This article was originally published on Cycle World.

Single-shock rear suspensions are near-universal today. Traditional twin-shock setups are still seen, but exist mainly for reasons of retro style. When the era of longer rear-suspension travel arrived in 1974, it made the best sense to implement it with a single-suspension unit.

Why have suspension at all? For decades, American motorcycles had rigid frames—no rear suspension. But as highways improved and speeds rose, rear suspension became necessary to provide chassis stability. Letting just the sprung wheel ride up and down over bumps saved the rider and chassis from their disturbance.

The rear shock provides two basic functions: Supporting the weight of the rear of the bike with a bump-softening spring, and controlling any up-and-down oscillations of the suspension by providing damping. Damping is a controlled friction force that drains energy out of unwanted suspension motions, such as the bouncing that would otherwise continue after every bump.

In the early days, dampers worked by dry friction, but their stick-slip motion was jerky. Modern dampers are smoothly supple because they consist of an oil-filled cylinder and movable piston linked to the suspension. The suspension motion drives the piston, which pumps oil back and forth through restrictive orifices. This converts the energy of suspension motion into the energy of fast-moving jets of damping fluid—energy dissipated as heat. The warmth of a rear shock in use is the energy taken from suspension movement.

As the damper piston moves, pressure ahead of it is high but the low pressure behind it can pull the damper oil apart, or cavitate it. To prevent impacts as cavitated regions collapse, damper oil is pressurized by gas behind an accumulator piston—whose cylinder is the “pistol grip” of today’s most common damper design.

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A simple fixed damping orifice, sized to be workable at low speed, quickly becomes harsh or even rigid as road speed and damper-piston velocity increase. This is because the pressure required to push fluid through a fixed orifice rises as the square of speed. What this means is that if a given orifice provides appropriate damping at a 3-mph walking pace, at double that speed, damping force will be four times greater, and at 60 mph, the damper would become rigid. This steep increase in damping force is called “orifice limitation.”

damper valve body
A damper valve body, whose generous holes avoid orifice limitation. Jeff Allen

To avoid orifice limitation, variable orifices were invented, orifices which became larger as the pressure across them increased. One simple approach was to drill a number of holes through the damper piston, cover them with a thin washer, and back that washer with a spring. As the piston moved faster through the fluid, rising fluid pressure would lift the washer more and more against its spring, slowing the rate at which damping force increased with piston velocity. Variable orifices allowed damping force to be kept roughly proportional to piston velocity.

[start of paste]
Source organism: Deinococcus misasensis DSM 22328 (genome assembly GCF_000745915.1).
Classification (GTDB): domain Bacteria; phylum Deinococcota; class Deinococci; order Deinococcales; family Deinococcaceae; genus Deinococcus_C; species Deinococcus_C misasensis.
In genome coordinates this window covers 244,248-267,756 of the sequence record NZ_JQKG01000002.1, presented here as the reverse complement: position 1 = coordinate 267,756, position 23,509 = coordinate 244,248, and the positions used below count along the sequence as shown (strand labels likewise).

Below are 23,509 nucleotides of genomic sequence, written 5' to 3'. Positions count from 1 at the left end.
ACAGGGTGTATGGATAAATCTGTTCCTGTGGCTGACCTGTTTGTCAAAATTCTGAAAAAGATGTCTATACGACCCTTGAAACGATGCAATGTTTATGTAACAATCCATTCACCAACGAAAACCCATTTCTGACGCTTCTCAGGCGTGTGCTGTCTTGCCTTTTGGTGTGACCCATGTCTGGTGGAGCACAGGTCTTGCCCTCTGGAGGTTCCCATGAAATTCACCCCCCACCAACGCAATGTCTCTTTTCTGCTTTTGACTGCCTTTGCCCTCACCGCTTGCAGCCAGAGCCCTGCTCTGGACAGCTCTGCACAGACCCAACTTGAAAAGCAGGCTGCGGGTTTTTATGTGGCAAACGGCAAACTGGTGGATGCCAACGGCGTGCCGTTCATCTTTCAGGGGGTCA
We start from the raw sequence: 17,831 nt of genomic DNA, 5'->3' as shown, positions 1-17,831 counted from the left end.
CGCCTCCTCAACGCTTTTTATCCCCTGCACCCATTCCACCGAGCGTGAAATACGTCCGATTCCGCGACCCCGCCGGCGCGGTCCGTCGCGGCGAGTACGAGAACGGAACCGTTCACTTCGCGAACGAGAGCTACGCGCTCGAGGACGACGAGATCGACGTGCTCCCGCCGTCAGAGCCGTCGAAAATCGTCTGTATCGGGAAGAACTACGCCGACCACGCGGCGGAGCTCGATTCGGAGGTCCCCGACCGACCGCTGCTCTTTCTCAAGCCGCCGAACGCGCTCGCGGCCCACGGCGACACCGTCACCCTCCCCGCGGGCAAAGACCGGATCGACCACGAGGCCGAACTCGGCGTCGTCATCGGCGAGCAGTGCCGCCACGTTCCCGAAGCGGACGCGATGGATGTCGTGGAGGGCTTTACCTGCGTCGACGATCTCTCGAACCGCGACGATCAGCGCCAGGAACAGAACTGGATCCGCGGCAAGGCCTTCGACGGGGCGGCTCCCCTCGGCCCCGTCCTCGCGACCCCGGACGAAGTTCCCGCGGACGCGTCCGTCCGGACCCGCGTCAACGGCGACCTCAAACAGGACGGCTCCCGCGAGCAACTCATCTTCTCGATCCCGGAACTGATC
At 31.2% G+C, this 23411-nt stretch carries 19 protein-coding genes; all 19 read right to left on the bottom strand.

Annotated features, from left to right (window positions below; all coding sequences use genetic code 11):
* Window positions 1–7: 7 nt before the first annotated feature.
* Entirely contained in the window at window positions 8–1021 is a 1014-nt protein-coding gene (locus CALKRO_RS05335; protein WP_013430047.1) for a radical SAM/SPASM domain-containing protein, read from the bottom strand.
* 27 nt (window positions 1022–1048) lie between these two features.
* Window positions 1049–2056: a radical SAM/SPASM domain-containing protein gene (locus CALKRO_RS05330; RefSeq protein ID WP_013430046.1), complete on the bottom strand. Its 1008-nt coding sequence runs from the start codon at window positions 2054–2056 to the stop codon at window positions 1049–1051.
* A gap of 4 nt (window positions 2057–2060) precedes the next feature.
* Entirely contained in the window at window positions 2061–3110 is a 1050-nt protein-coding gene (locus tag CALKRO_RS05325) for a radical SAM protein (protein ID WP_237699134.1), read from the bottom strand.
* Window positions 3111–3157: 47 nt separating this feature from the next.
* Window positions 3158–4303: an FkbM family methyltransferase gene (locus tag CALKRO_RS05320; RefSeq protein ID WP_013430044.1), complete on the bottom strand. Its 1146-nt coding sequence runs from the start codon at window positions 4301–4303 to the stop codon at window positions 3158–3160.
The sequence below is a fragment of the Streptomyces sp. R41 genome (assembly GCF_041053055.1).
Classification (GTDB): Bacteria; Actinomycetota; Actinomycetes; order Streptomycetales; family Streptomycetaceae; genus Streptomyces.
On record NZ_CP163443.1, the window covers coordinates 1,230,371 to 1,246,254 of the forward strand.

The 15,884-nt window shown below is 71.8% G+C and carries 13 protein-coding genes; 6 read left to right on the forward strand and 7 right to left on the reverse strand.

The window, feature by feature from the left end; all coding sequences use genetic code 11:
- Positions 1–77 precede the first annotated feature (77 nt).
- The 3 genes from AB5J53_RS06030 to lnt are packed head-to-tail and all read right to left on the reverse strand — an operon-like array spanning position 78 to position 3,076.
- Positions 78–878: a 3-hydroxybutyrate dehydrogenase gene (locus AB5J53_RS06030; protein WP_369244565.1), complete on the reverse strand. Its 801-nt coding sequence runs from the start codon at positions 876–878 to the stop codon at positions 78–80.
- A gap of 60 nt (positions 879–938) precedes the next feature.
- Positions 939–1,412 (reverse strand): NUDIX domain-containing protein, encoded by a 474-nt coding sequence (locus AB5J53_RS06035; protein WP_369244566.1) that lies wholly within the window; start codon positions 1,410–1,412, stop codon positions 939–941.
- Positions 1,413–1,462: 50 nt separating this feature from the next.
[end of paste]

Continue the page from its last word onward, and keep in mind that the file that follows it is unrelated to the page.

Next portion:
The most often-used scheme today uses the steel washer itself—covering holes through the piston or valve body—as the spring. It is clamped at its ID or OD, and the pressure of fluid driven by the damper’s piston deflects the washer into a slightly conical shape, allowing the flow to emerge from under the washer’s free edge. By stacking sequences of other washers and spacers onto this washer, a wide variety of curves of damping-force-to-velocity can be created. This is the all-important washer stack, also sometimes called a shim stack, so often referred to in suspension setup.

Damping force must be set in proportion to shock-spring stiffness. Otherwise, a stiff spring overpowers weak damping or vice-versa.

The two directions of suspension movement are: compression, as a bump lifts a wheel, and rebound occurring as suspension extends after the bump. For many years, dampers provided almost no damping force on compression because an orifice-limited compression valve could so easily kick a bike upward on hitting a bump, reducing tire grip as the bump passed. When engineers learned to “plateau” compression damping after 1978, it became less upsetting and actually useful.

valve bodies
(LEFT TO RIGHT): The two valve bodies, their washer stacks, poppet springs and caps. At bottom, the damper piston, its fixing nut, and topping spring. Then at center the steel inner and outer (threaded) tubes with damper rod seal body plus rubber bump stop below it. Then the damper rod and its clevis and above it, the preload adjuster. At top right the accumulator cap, suspension spring, and its bottom collar. Jeff Allen

For many years the rebound washer stack was located on the damper piston while the compression stack controlled flow into the accumulator—which used to be mounted remotely, at the end of a flexible hose. The flow controlling compression was just the small fluid volume displaced by the damper rod as it entered the cylinder. Today it is usual for the piston to be solid and to push nearly equal compression and rebound fluid volumes back and forth through washer stacks mounted outside the cylinder (as with this Öhlins TTX shock pictured), making adjustment and service easier. Over time, the flow passages through the damping elements have become ever-more streamlined.

The damping adjusters we call “clickers” typically adjust only low-speed damping; when we say “low-speed” this refers to how fast the shock is being compressed or extended, not the speed of the motorcycle. Altering damping at higher speeds requires altering the washer stacks.

Because damping slows suspension movement, it is a compromise: enough to suppress suspension oscillations but interfering as little as possible with wheel movement.